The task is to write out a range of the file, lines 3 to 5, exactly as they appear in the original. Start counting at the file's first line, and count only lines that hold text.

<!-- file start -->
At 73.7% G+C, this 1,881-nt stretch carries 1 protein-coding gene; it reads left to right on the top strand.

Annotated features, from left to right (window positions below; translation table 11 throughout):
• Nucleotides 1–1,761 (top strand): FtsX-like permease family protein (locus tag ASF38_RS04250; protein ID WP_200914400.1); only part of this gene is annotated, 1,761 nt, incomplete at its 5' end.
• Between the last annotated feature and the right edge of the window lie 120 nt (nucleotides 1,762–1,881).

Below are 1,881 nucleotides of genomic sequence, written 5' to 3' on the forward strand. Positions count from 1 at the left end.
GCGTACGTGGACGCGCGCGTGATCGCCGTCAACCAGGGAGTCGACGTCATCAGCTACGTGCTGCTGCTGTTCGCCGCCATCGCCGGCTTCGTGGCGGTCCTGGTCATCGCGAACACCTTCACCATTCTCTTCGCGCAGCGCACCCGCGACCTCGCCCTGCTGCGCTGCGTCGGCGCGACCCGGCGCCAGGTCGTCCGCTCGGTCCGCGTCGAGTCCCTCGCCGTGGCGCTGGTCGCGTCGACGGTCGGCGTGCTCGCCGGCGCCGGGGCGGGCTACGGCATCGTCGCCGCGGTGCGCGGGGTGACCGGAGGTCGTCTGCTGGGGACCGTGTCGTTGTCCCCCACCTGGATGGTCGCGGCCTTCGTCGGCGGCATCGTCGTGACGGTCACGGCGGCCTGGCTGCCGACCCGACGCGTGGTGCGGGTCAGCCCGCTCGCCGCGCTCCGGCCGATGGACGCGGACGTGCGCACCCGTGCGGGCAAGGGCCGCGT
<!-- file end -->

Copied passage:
• Nucleotides 1–1,761 (top strand): FtsX-like permease family protein (locus tag ASF38_RS04250; protein ID WP_200914400.1); only part of this gene is annotated, 1,761 nt, incomplete at its 5' end.
• Between the last annotated feature and the right edge of the window lie 120 nt (nucleotides 1,762–1,881).

Below are 1,881 nucleotides of genomic sequence, written 5' to 3' on the forward strand. Positions count from 1 at the left end.